Questioning is one of the foundations of learning. A good question can be the most powerful tool a teacher has for extending and deepening knowledge. If a child is asked a great question, new viewpoints, ideas and understanding can be developed. A good question can enthuse, stir, and provoke children which can eventually lead to a newly gained skill, deeper understanding or a new viewpoint.
Good questions can:
Having good questioning skills doesn't happen over night; below are some ways in which you can develop your questioning skills in your day to day practice.
Use The Question Matrix!
The first step is to understand the types of questions we can ask. the question matrix is a fantastic tool which shows how different levels of questions ask for different types of information. In order to use this well, you have to ask yourself what the purpose is of the question you are posing. If you want a child to be open minded and develop their own ideas you need to look at an imagination style question. Developing your own bank of questions will give you a useful range of thought provokers that you can use during your lessons. Perhaps you can even stick the matrix around your room so both you and the children have a useful questioning resource.
Become More Self Aware!
Many studies have found that as many as ninety percent of teachers’ questions focus on low-level 'present' and 'past' style question from the matrix above. We may be unaware of our over-reliance on low level questioning. It may be worth recording the type of questions you are asking in class. This could be done by you through a video or voice recording or by a colleague. Use the question matrix to categorise the types of questions you ask, in order to see where you generally lie within the matrix. It is worth noting, that a great teacher’s questions will be scattered all over the matrix, not just in the high level area.
Ask in different ways!
Great questioning is not always about what question you have asked but sometimes how you asked the question. Phrasing, tone, word choice and other factors can all play a part in helping children develop their understanding.
Direct/indirect - Asking questions directly to children can allow them to share their understanding but can also be quite pressurising. Asking the question to the classroom and then pinpointing that child for their thoughts, can give a little breathing space in which a child can flourish.
Word Choice - Some questions can sound more demanding than others, which again can panic some children. 'Paul, can you give me your thoughts?' is not quite as pleasant as 'Paul, would you be willing to share your ideas with us?' Additionally, by adding in that you as a teacher are struggling, you can relax a child who may have a fear of failure. E.g. 'Paul, I know I, myself, found this challenge difficult, but could you share how you tackled this question?'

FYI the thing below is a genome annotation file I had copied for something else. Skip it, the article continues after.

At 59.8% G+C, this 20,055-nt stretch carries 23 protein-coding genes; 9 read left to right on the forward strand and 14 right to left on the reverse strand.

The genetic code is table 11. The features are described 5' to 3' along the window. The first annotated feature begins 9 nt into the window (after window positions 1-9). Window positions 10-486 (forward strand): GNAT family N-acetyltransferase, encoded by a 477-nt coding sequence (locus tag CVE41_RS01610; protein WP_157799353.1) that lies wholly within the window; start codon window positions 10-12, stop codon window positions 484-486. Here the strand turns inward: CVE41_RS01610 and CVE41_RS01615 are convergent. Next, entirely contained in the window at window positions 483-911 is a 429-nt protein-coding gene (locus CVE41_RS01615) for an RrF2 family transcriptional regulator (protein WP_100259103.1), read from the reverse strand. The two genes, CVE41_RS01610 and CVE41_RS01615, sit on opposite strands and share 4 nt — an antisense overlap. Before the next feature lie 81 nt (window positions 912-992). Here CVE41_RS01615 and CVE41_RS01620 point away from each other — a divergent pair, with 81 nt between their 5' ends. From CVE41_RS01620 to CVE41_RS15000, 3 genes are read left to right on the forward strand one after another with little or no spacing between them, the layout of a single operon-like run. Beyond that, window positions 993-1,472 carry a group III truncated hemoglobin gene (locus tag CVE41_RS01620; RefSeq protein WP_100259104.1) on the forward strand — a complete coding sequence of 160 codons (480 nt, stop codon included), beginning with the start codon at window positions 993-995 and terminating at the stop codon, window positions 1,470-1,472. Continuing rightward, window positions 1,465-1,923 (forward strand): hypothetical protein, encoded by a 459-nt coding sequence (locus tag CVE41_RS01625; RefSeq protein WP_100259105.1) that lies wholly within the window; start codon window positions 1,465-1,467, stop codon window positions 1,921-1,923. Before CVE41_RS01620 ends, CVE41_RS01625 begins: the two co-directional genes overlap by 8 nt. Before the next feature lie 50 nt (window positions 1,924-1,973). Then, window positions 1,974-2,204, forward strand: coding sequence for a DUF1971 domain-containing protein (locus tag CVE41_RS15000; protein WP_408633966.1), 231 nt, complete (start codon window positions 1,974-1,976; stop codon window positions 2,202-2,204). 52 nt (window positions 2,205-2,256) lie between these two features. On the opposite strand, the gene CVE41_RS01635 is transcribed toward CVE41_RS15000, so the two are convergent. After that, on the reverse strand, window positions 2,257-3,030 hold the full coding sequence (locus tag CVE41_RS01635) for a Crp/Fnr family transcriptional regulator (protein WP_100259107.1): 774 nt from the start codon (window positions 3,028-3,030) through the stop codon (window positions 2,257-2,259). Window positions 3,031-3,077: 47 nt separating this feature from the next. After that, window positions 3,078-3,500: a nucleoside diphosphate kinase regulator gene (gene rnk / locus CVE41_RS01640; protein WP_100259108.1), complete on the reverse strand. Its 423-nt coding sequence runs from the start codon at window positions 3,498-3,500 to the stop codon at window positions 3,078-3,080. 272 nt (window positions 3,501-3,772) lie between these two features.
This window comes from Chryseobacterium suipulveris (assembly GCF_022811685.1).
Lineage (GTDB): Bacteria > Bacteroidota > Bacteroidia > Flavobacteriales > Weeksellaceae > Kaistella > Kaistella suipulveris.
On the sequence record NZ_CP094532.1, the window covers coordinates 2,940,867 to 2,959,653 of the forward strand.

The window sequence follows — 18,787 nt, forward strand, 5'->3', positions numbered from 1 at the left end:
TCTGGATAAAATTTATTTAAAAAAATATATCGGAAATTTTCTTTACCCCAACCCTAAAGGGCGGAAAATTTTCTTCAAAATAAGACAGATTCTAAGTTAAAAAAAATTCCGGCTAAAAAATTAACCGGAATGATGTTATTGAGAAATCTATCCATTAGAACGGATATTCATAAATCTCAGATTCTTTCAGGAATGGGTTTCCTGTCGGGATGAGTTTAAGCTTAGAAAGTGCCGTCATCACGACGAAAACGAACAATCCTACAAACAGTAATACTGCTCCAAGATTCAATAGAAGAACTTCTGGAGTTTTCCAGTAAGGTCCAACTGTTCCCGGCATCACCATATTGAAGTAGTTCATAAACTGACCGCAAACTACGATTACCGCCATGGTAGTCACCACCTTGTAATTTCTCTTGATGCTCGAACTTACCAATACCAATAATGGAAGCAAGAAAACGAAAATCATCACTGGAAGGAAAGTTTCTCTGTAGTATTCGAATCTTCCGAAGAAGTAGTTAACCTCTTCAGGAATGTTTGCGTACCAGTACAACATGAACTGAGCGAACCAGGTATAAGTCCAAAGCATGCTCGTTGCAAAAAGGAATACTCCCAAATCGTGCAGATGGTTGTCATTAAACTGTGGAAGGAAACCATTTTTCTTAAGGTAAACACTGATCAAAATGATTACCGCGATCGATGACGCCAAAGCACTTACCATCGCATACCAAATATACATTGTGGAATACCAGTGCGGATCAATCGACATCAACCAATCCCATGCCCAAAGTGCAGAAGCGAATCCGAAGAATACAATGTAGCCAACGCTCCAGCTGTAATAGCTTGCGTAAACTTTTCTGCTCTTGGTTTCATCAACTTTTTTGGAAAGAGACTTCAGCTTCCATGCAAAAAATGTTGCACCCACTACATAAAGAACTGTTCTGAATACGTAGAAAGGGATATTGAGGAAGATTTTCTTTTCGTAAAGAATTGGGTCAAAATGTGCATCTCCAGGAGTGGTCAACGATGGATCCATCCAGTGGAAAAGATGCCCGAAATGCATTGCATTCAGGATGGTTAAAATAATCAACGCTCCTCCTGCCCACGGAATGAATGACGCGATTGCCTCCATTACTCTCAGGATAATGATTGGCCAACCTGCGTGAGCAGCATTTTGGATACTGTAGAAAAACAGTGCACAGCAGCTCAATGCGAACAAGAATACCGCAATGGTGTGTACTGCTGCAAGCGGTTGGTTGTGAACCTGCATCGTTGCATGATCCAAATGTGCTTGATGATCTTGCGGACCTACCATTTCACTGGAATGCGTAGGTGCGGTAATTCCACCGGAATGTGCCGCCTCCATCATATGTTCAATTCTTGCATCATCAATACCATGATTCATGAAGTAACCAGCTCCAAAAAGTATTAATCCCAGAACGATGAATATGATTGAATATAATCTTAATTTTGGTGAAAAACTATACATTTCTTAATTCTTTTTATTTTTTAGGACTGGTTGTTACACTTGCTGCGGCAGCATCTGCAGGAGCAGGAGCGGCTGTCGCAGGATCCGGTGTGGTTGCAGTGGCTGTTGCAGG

Emotion and Tone - Factors such as voice level, facial expressions, bodily posture, and eye contact can greatly affect the child's interpretation of a question. A simple question like “What do you think?” can be taken in different ways depending on the questioner’s emphasis and demeanour. A loud question delivered with sweeping gestures can excite and motivate children, but, if softly spoken, a question can calm the room and invite self-reflection.
Recieve Your Answers Differently!
On top of this, great questioning it is not always about the questions themselves but how you receive the answers. Sharing answers in different ways gives all children a chance to give their response in their own style.
Think time - Think time is the amount of time a teacher waits for a response to a question. While the interval may feel like an eternity to the teacher, studies have shown that the average teacher’s wait-time is-remarkably-less than one second. Instead, get in the habit of pausing at least five seconds (and sometimes more) after a question. According to research conducted by Columbia University, when teachers waited at least five seconds after asking a question, pupils lengthened their responses, backed up their claims with evidence, and became less teacher-directed and more peer-directed.
Post-it Note Response - This method allows all children to share their understanding by writing what they believe the answer is and sticking it up for viewing. This is a good strategy for a quick assessment of all children's understanding. However, this method takes time and can slow the pace of a lesson.
Pose, Pause, Pounce, Bounce - This is a great routine for teachers to develop. Too often, teachers ask a question, receive an answer and move on, leaving a missed opportunity for a discussion. Instead, try posing the question, pausing for thinking time and ask one child for an answer. The next step is then key. Rather than accepting the answer and stating if they are right are wrong, bounce the answer around the classroom by asking other children if they agree, disagree or have anything to add. You can repeat this bounce a number of times, before concluding with the correct answer.
With a keen interest in the neuroscience and psychology of learning, WAGOLL Teaching is about sharing research alongside great, simple teaching ideas to a global teaching community.
Ben has been in education for over 10 years and is passionate about simplifying high quality teaching and learning through innovative and practical approaches in the classroom.